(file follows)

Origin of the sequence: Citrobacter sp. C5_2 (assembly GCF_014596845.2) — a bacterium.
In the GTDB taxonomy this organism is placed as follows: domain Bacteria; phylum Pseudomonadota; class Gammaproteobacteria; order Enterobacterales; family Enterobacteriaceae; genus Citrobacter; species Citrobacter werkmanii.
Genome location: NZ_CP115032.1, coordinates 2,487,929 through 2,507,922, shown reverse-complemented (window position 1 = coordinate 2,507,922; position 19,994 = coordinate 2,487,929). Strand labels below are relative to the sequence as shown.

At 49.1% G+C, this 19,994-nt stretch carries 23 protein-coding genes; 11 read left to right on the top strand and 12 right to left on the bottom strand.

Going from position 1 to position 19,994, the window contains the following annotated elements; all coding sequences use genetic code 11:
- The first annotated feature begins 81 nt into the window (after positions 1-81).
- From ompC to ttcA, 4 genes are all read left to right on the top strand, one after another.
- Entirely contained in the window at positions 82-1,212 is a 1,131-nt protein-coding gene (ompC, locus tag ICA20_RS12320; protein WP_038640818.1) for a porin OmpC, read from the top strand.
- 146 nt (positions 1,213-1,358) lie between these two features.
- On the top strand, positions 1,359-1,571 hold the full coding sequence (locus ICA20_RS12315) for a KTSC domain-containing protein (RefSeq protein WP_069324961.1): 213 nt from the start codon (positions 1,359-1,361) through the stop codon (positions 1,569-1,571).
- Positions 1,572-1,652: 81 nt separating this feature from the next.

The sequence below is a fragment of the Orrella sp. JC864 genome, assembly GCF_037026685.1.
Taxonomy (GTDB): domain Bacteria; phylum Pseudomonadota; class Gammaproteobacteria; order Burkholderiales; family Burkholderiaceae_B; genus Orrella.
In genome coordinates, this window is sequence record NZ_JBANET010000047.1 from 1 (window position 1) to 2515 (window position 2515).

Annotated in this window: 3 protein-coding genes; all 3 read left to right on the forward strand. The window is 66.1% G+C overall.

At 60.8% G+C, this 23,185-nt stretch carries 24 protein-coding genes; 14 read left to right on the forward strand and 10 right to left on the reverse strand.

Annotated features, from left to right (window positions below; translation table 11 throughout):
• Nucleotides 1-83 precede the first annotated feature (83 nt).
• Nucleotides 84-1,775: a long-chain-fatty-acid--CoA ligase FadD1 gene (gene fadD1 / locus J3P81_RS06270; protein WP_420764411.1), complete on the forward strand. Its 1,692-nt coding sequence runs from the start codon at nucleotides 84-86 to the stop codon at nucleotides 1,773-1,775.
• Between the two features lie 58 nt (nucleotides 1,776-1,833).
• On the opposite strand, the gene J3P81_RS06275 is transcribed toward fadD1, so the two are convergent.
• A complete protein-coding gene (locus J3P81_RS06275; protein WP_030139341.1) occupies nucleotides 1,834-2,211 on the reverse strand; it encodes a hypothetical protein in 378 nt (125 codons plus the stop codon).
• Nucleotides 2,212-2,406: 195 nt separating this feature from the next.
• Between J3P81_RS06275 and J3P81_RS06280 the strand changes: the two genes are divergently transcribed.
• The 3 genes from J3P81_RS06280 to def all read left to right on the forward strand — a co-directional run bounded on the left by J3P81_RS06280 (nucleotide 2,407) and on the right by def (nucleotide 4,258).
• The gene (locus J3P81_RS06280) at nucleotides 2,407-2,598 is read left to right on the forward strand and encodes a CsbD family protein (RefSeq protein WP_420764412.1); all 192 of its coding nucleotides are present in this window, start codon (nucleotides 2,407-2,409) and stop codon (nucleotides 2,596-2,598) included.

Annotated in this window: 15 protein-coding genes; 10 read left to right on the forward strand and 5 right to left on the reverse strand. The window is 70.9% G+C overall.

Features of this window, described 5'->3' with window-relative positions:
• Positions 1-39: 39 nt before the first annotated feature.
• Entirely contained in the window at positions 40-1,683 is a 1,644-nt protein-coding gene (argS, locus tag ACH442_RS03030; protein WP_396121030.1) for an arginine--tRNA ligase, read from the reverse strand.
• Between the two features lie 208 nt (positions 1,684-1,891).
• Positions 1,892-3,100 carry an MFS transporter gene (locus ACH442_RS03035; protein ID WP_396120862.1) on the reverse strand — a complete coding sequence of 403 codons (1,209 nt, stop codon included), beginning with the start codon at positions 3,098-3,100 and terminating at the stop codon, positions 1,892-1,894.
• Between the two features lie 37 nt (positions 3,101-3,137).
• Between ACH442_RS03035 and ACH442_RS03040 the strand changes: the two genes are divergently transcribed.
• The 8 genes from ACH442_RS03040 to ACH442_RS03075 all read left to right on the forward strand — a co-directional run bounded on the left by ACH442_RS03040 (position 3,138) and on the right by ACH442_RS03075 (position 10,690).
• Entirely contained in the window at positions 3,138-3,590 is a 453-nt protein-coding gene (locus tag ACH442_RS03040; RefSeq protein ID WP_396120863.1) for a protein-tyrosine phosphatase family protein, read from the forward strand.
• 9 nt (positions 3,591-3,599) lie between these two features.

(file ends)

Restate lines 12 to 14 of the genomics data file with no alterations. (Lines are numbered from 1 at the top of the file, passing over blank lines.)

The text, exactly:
The sequence below is a fragment of the Orrella sp. JC864 genome, assembly GCF_037026685.1.
Taxonomy (GTDB): domain Bacteria; phylum Pseudomonadota; class Gammaproteobacteria; order Burkholderiales; family Burkholderiaceae_B; genus Orrella.
In genome coordinates, this window is sequence record NZ_JBANET010000047.1 from 1 (window position 1) to 2515 (window position 2515).